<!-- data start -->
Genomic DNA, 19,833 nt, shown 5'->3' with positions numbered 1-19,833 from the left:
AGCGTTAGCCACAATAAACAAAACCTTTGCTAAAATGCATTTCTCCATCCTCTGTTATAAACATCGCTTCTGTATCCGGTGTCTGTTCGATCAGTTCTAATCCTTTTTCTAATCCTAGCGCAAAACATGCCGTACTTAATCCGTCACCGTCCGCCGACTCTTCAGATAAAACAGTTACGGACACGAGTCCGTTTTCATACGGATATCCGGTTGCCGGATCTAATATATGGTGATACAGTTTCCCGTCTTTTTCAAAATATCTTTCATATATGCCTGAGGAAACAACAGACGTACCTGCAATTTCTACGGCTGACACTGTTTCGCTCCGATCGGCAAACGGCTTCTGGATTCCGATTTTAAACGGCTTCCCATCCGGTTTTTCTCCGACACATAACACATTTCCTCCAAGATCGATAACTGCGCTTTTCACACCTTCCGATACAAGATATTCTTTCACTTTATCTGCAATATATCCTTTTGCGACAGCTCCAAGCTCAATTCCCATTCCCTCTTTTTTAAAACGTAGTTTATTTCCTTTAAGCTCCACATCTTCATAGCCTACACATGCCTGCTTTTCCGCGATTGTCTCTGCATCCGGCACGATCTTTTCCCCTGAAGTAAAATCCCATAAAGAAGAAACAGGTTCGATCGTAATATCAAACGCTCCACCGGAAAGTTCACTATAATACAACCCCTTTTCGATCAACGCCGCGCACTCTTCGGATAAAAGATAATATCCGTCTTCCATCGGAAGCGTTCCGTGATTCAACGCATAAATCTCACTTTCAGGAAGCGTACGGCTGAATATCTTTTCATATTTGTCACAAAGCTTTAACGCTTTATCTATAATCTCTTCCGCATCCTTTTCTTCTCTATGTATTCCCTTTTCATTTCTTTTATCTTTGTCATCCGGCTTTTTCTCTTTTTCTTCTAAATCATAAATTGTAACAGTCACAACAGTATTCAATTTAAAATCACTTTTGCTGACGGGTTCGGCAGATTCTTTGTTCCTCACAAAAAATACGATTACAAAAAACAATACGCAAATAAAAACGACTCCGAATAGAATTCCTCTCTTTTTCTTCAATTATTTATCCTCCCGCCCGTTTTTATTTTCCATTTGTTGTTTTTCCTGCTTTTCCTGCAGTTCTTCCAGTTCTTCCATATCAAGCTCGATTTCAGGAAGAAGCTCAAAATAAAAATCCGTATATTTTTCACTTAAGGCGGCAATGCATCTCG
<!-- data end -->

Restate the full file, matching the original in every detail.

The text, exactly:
Genomic DNA, 19,833 nt, shown 5'->3' with positions numbered 1-19,833 from the left:
AGCGTTAGCCACAATAAACAAAACCTTTGCTAAAATGCATTTCTCCATCCTCTGTTATAAACATCGCTTCTGTATCCGGTGTCTGTTCGATCAGTTCTAATCCTTTTTCTAATCCTAGCGCAAAACATGCCGTACTTAATCCGTCACCGTCCGCCGACTCTTCAGATAAAACAGTTACGGACACGAGTCCGTTTTCATACGGATATCCGGTTGCCGGATCTAATATATGGTGATACAGTTTCCCGTCTTTTTCAAAATATCTTTCATATATGCCTGAGGAAACAACAGACGTACCTGCAATTTCTACGGCTGACACTGTTTCGCTCCGATCGGCAAACGGCTTCTGGATTCCGATTTTAAACGGCTTCCCATCCGGTTTTTCTCCGACACATAACACATTTCCTCCAAGATCGATAACTGCGCTTTTCACACCTTCCGATACAAGATATTCTTTCACTTTATCTGCAATATATCCTTTTGCGACAGCTCCAAGCTCAATTCCCATTCCCTCTTTTTTAAAACGTAGTTTATTTCCTTTAAGCTCCACATCTTCATAGCCTACACATGCCTGCTTTTCCGCGATTGTCTCTGCATCCGGCACGATCTTTTCCCCTGAAGTAAAATCCCATAAAGAAGAAACAGGTTCGATCGTAATATCAAACGCTCCACCGGAAAGTTCACTATAATACAACCCCTTTTCGATCAACGCCGCGCACTCTTCGGATAAAAGATAATATCCGTCTTCCATCGGAAGCGTTCCGTGATTCAACGCATAAATCTCACTTTCAGGAAGCGTACGGCTGAATATCTTTTCATATTTGTCACAAAGCTTTAACGCTTTATCTATAATCTCTTCCGCATCCTTTTCTTCTCTATGTATTCCCTTTTCATTTCTTTTATCTTTGTCATCCGGCTTTTTCTCTTTTTCTTCTAAATCATAAATTGTAACAGTCACAACAGTATTCAATTTAAAATCACTTTTGCTGACGGGTTCGGCAGATTCTTTGTTCCTCACAAAAAATACGATTACAAAAAACAATACGCAAATAAAAACGACTCCGAATAGAATTCCTCTCTTTTTCTTCAATTATTTATCCTCCCGCCCGTTTTTATTTTCCATTTGTTGTTTTTCCTGCTTTTCCTGCAGTTCTTCCAGTTCTTCCATATCAAGCTCGATTTCAGGAAGAAGCTCAAAATAAAAATCCGTATATTTTTCACTTAAGGCGGCAATGCATCTCG